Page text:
A leading observer of the often baffling world of post-Communist Europe, Tismaneanu shows that extreme nationalistic and authoritarian thought has been influential in Eastern Europe for much of this century, while liberalism has only shallow historical roots. Despite democratic successes in places such as the Czech Republic and Poland, he argues, it would be a mistake for the West to assume that liberalism will always triumph. He backs this argument by showing how nationalist intellectuals have encouraged ethnic hatred in such countries as Russia, Romania, and the former Yugoslavia by reviving patriotic myths of heroes, scapegoats, and historical injustices. And he shows how enthusiastically these myths have been welcomed by people desperate for some form of "salvation" from political and economic uncertainty.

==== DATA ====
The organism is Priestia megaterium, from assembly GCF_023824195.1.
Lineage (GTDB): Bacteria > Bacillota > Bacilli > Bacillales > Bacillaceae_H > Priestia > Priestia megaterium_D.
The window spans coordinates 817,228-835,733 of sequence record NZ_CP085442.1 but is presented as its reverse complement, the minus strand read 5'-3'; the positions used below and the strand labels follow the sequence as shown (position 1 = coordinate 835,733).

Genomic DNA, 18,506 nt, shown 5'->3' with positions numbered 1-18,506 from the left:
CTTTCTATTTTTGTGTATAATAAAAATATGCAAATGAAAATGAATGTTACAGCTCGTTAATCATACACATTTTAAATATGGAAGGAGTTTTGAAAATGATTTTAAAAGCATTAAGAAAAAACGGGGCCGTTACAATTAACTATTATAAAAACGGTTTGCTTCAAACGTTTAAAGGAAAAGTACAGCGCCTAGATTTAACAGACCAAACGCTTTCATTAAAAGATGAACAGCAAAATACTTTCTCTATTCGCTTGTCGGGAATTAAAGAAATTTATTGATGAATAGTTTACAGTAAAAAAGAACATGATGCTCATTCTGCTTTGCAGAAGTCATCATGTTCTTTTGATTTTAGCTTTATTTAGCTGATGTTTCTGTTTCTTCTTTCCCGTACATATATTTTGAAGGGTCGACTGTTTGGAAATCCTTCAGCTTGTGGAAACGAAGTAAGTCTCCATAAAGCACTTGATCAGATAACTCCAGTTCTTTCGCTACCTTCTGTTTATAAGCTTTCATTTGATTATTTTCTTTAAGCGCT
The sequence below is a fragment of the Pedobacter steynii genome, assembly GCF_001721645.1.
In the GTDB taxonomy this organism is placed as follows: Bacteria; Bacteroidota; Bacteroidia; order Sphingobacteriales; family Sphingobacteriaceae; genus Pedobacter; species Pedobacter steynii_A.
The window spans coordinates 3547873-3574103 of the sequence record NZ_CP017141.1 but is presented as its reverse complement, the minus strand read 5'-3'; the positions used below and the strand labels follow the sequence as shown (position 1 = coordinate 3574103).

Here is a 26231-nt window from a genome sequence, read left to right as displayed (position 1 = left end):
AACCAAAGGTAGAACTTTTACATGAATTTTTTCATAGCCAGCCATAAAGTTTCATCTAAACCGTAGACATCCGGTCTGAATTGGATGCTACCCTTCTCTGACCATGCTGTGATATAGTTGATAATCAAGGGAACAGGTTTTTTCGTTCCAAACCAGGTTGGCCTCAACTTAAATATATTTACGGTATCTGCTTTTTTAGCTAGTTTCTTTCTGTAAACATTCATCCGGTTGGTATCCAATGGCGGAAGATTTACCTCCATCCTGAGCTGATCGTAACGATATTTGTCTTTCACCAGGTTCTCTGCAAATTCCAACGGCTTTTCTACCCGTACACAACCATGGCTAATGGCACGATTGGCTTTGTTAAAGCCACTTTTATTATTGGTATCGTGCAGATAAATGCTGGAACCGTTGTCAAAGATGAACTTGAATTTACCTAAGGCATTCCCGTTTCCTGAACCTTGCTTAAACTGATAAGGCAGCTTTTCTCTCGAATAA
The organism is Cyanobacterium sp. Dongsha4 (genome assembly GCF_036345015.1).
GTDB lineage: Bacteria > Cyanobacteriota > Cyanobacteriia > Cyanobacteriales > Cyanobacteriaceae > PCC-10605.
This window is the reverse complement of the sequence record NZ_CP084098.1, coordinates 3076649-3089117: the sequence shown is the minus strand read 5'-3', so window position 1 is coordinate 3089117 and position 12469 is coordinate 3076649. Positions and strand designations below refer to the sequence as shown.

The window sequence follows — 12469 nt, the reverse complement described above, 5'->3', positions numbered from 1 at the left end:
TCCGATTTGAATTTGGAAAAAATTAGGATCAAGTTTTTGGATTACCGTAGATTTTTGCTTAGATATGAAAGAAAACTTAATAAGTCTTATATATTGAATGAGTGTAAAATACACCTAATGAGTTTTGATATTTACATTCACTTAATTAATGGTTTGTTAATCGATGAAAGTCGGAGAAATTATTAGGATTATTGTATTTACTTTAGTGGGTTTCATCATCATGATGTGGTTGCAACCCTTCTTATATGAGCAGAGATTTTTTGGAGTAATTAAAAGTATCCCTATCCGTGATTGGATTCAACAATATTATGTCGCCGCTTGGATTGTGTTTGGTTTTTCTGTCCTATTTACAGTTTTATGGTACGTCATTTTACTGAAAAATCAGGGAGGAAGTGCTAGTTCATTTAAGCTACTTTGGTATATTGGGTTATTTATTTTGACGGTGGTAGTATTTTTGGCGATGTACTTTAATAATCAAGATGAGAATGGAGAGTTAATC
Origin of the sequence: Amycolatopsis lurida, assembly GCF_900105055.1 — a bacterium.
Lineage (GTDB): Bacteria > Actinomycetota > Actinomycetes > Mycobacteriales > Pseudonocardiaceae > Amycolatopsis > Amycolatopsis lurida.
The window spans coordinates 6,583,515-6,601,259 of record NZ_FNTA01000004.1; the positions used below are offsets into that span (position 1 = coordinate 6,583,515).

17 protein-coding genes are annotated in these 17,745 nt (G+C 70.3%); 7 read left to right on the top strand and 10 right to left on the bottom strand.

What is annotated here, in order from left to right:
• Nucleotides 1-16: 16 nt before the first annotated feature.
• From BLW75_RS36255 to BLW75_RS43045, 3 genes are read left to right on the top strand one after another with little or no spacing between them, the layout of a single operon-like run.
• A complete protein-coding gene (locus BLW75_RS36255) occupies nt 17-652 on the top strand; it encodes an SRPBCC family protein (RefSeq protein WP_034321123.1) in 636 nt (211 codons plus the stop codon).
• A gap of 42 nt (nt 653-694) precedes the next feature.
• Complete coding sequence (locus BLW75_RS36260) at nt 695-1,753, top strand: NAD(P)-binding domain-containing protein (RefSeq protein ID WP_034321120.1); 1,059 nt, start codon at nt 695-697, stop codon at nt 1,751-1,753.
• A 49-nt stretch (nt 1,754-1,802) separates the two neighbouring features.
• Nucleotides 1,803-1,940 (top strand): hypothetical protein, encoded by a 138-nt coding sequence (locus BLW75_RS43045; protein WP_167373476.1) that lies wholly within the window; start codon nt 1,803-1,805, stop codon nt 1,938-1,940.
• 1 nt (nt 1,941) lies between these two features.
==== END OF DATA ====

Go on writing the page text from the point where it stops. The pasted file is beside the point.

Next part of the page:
On a theoretical level, Tismaneanu challenges the common ideas that the ideological struggle is between "right" and "left" or between "nationalists" and "internationalists." In a careful analysis of the conflict's ideological roots, he argues that it is more useful and historically accurate to view the struggle as between those who embrace the individualist traditions of the Enlightenment and those who reject them.
Tismaneanu himself has been active in the intellectual battles he describes, particularly in his native Romania, and makes insightful use of interviews with key members of the dissident movements of the 1970s and 1980s. He offers original observations of countries from the Baltic to the Black Sea and expresses his ideas in a vivid and forceful style. Fantasies of Salvation is an indispensable book for both academic and nonacademic readers who wish to understand the forces shaping one of the world's most important and unpredictable regions.